Juilliard Quartet shows trademark vigor and intensity at Ravinia

Tue Jun 30, 2015 at 1:53 pm

By Michael Cameron

The Juilliard Quartet performed Monday night at the Ravinia Festival. Photo: Simon Powis
The Juilliard Quartet performed Monday night at the Ravinia Festival. Photo: Simon Powis

Longtime admirers of the venerable Juilliard Quartet can be forgiven for any hesitancy in identifying the ensemble’s current roster. While other luminaries in the American chamber music firmament such as the Cleveland and Guarneri Quartets disbanded after a natural life span, Juilliard has soldiered on, with a dozen personnel changes in the foursome’s nearly seven decades of concerts and recordings, not to mention a remarkable 60 premiers by American composers.

Two years ago a Ravinia Festival audience witnessed the emotional departure of violist Samuel Rhodes after 44 years of service and the appointment of Roger Tapping to fill the vacancy. At the end of the 2015-2016 season, cellist Joel Krosnick will depart after 42 years, with Juilliard alum Astrid Schween taking his spot.

But the most decisive change in the quartet’s sound came in 2011 with the appointment of Joseph Lin as first violinist, a sweet-toned and fluent virtuoso who is the very antithesis of the legendary Robert Mann, the impulsive, fitfully reckless founding principal violinist who left his chair in 1996 after 50 years of service.

For its 16th appearance at Ravinia Monday, three masterpieces were delivered with trademark Juilliard vigor, a no-frills intensity that put a premium on bold, big-picture interpretations.  If closer scrutiny revealed a deficit of nuance and a somewhat constrained color palette, their devoted fans in the Martin Theatre seemed unconcerned.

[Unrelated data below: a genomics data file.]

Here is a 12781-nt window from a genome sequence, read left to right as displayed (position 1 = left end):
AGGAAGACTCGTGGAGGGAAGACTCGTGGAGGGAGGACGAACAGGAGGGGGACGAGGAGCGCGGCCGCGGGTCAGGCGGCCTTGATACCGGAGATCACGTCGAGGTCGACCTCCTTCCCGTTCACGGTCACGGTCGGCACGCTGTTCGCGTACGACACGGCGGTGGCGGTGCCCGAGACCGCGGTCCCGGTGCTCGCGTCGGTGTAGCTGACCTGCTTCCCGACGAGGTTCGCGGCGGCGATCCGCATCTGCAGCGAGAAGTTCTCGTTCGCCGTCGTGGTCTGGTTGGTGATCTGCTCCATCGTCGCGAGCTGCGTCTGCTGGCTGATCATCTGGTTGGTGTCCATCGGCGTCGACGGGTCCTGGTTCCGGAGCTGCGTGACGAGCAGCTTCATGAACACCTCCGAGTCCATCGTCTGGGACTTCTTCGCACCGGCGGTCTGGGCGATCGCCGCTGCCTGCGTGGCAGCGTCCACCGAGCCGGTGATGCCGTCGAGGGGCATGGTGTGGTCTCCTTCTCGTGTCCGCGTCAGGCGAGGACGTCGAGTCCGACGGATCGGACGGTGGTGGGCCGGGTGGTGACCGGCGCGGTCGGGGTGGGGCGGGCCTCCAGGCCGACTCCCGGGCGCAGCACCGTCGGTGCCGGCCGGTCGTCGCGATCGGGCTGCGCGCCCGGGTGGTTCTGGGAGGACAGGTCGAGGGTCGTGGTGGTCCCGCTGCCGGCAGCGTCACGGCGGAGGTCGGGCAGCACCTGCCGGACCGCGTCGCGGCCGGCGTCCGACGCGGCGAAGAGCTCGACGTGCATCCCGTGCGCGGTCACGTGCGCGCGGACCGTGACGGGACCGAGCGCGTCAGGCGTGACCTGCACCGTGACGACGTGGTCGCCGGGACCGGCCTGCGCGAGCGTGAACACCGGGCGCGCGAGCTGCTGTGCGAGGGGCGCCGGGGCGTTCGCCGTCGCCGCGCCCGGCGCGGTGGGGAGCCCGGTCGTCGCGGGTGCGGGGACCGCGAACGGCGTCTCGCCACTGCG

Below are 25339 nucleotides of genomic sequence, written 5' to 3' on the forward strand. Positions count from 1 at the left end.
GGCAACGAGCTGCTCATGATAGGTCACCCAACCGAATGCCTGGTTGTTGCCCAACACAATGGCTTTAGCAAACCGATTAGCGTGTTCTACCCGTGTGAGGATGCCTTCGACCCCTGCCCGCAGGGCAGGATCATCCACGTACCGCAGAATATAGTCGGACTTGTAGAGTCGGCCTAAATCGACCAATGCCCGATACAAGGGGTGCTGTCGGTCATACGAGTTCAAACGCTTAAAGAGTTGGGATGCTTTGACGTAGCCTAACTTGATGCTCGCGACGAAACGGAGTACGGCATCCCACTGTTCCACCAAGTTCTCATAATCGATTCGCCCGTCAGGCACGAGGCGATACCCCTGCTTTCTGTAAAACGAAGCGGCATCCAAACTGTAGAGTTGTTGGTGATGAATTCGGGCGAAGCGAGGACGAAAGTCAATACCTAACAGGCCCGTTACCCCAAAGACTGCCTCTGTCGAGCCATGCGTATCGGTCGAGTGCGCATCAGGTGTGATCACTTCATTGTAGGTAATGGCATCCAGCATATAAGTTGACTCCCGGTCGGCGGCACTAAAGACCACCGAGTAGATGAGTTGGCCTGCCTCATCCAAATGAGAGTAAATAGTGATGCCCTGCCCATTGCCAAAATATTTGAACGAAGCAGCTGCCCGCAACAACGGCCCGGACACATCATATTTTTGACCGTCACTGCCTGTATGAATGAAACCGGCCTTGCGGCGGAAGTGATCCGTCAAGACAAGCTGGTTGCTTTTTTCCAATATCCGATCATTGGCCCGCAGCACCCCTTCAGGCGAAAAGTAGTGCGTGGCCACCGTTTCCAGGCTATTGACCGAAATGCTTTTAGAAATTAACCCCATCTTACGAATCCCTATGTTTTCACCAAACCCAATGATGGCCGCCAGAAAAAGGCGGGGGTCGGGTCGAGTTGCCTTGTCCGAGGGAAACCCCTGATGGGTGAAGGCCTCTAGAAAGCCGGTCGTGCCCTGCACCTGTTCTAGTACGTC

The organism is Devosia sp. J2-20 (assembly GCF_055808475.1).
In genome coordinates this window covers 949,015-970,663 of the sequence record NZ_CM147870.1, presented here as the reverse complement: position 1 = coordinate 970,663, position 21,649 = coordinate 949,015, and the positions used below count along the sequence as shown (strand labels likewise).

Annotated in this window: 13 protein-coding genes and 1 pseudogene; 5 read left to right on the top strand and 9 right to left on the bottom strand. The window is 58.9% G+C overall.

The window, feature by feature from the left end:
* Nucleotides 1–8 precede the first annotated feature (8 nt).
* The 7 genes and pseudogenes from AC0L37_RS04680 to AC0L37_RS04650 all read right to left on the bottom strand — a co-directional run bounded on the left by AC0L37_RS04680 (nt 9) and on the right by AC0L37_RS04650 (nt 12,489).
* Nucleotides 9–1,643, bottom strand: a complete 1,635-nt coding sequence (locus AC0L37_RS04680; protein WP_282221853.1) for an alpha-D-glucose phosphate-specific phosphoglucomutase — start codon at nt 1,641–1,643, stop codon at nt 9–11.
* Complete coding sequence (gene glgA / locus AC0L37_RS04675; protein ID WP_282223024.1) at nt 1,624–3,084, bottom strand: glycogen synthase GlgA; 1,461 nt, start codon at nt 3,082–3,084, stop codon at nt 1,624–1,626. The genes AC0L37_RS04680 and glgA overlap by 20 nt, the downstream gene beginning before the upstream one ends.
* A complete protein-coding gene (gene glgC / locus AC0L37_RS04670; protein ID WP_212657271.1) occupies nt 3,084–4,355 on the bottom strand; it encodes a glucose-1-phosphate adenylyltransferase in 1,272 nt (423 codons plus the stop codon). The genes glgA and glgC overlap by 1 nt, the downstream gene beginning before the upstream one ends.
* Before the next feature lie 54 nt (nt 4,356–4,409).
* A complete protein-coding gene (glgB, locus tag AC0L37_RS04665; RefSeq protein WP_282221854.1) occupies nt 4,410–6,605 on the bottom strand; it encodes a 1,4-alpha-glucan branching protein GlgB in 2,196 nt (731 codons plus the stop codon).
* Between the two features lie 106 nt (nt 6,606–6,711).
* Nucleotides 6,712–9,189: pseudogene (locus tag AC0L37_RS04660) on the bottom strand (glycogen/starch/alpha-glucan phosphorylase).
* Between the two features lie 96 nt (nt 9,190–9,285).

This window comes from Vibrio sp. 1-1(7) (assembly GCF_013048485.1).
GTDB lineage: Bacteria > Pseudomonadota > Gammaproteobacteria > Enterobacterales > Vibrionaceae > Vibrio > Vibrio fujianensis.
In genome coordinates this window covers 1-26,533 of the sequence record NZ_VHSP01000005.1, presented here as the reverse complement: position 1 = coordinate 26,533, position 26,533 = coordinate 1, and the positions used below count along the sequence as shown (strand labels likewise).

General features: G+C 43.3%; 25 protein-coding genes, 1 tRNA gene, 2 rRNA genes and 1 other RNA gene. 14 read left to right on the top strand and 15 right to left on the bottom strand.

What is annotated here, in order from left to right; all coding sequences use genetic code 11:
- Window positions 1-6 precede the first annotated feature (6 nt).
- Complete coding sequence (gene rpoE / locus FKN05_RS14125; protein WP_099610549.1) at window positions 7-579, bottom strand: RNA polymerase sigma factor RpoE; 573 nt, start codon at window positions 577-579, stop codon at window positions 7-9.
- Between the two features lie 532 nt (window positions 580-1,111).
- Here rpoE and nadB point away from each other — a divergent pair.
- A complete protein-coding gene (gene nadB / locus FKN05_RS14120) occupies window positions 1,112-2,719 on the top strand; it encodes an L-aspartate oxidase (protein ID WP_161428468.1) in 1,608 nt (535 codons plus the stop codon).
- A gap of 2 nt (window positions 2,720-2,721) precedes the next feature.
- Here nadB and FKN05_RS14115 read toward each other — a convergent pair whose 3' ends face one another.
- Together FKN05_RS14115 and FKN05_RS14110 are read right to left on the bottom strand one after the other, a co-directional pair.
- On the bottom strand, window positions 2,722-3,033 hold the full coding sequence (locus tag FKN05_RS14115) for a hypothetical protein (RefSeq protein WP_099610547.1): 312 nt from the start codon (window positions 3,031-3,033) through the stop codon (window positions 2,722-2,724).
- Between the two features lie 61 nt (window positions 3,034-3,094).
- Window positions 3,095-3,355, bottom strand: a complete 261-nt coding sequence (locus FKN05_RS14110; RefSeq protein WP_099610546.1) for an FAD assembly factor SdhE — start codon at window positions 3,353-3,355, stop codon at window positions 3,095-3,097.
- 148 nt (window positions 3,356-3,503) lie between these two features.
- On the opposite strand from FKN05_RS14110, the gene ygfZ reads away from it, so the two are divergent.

Haydn’s delightful String Quartet No. 29 in G Major, from his historically significant Op. 33 set (written in a “new and special way”, according to the composer), had remarkably never been performed at the hall before this concert. The opening movement unfolded in high spirits, with the quartet taking care to underline the composer’s particular brand of wit and whimsy. But balances were sometimes carelessly regulated, and the scherzo, with its implied off-beat accents, was at times heavy handed.

The music of the Second Viennese School has long been a Juilliard specialty, and the quartet’s reading of Alban Berg’s String Quartet, Op. 3 was forceful and compelling. The foursome threw themselves full bore into the work’s innate expressionist angst with explosive power. The reading of the second movement in particular captured Berg’s mood of defiance, spurred in part by a publisher’s refusal to print his previous opus.

But Berg’s quartet is also remarkable for the unprecedented wealth of micro-managed detail in this saturated score. Some of the composer’s intricate dynamic and tempo gradations were glossed over, and imprecise balances left the ear unable at times to choose a primary focal point. The rapid 12-tone opening theme was precisely etched in its first iteration by violinist Ronald Copes, but some subsequent appearances were blurred and imprecise, obscuring the effect of Berg’s wondrous development of musical materials.

Schubert’s String Quartet No. 14 in D Minor (“Death and the Maiden”) unfolded in grand fashion, the decades of accumulated experience paying handsome dividends in architectural clarity. The abundance of lyrical material and high-flying ornamental filigree gave Lin ample opportunity to shine. Extroverted sections in the middle movements were especially engaging, though melodic material in the inner voices was occasionally overcome by over-aggressive accompaniment.

The theme and variations were delivered with a captivating poignancy, though transitions seemed overly stiff and inflexible. Despite some technical uncertainties, Krosnick’s cello variation was delivered with lyrical pathos. The final Presto was an exhilarating romp, generating a boisterous reception from a grateful audience.

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